Wednesday, September 16, 2009

Jeffrey Flier tellin' it like it is

The Dean of Harvard Medical School on health care. Rightly, he does not seem to be a raving fan of even more government involvement.

First, there is our inefficient and inequitable system of tax-advantaged, employer-based health insurance. While the federal tax code promotes overspending by making the majority unaware of the true cost of their insurance and care, the code is grossly unfair to the self-employed, small businesses, workers who stick with a bad job because they need the coverage, and workers who lose their jobs after getting sick.

This employer-based system arose not by thoughtful design but as an unforeseen result of price controls during World War II and subsequent tax policy. How this developed and persisted despite its unfairness and maladaptive consequences is a powerful illustration of the law of unintended consequences and the fact that government can take six decades or more to fix its obvious mistakes.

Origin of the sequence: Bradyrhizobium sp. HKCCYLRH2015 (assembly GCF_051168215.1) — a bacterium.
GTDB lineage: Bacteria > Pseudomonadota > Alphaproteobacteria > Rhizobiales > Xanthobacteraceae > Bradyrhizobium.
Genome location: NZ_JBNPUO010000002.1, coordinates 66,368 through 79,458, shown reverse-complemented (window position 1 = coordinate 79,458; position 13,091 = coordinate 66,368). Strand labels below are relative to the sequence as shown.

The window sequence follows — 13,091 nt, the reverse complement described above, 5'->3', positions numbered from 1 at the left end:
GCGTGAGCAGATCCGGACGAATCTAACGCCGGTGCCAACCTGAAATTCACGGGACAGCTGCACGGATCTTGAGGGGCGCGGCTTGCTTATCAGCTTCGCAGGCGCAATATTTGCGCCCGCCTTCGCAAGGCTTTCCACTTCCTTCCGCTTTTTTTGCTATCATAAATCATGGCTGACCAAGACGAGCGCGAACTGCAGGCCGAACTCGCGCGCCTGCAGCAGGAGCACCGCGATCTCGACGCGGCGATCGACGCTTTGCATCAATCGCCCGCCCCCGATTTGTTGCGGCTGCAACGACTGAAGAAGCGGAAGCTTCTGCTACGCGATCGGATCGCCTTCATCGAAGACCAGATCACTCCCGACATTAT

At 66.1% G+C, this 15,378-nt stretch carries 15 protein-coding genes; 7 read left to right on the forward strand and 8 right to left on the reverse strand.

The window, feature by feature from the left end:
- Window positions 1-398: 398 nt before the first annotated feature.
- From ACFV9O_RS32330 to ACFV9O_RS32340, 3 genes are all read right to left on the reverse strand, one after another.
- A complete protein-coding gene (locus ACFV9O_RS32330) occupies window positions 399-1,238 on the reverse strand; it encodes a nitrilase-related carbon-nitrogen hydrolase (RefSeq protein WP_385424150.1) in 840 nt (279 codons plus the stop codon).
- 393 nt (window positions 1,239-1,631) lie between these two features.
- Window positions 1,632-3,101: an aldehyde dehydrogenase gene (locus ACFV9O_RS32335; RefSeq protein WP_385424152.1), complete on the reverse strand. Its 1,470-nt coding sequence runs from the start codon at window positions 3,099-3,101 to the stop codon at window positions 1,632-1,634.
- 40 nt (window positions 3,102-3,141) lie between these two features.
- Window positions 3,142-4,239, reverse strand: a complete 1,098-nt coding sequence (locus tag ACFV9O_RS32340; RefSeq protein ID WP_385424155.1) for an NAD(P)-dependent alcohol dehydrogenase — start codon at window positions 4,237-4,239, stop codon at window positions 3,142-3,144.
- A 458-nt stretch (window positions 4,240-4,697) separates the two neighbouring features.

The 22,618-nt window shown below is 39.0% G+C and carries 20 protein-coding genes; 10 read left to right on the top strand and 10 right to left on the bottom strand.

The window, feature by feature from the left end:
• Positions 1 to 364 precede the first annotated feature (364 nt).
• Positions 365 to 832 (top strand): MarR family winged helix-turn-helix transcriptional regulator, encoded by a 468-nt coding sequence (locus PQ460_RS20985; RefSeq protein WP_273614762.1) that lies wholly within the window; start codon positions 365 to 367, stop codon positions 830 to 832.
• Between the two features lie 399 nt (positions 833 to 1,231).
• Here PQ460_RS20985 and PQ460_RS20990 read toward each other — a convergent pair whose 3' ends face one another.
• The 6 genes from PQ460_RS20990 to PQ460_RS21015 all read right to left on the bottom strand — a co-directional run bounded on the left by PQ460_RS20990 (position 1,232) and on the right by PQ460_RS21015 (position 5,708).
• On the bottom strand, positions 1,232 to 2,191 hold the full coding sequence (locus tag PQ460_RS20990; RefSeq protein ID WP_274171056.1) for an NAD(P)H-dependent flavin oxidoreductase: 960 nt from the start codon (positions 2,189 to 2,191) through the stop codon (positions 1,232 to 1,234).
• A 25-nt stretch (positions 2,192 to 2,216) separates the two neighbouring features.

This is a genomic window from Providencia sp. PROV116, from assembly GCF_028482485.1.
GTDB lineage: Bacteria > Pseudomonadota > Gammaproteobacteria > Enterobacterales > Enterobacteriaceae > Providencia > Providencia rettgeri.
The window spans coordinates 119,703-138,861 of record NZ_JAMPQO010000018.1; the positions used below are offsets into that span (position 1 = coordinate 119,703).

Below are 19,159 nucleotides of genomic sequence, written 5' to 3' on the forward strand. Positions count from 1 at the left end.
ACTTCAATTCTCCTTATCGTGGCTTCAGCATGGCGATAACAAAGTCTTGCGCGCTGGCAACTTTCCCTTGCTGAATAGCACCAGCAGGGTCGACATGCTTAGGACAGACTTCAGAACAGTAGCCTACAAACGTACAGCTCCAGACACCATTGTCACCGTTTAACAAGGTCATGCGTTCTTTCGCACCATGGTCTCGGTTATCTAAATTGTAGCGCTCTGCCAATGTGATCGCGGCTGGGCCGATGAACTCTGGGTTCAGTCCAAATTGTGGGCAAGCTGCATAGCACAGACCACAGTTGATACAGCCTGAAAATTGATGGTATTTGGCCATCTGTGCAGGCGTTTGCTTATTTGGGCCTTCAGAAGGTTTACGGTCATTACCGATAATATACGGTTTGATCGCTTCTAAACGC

Second, identify and eliminate the many barriers to entry and innovation in the health care and insurance marketplace. Eliminating what are often hidden barriers to competition will encourage entrepreneurs to offer lower-cost ways of financing and delivering health care, approaches that will deliver greater health care value for the dollars spent.


Anonymous said...

Great article, thanks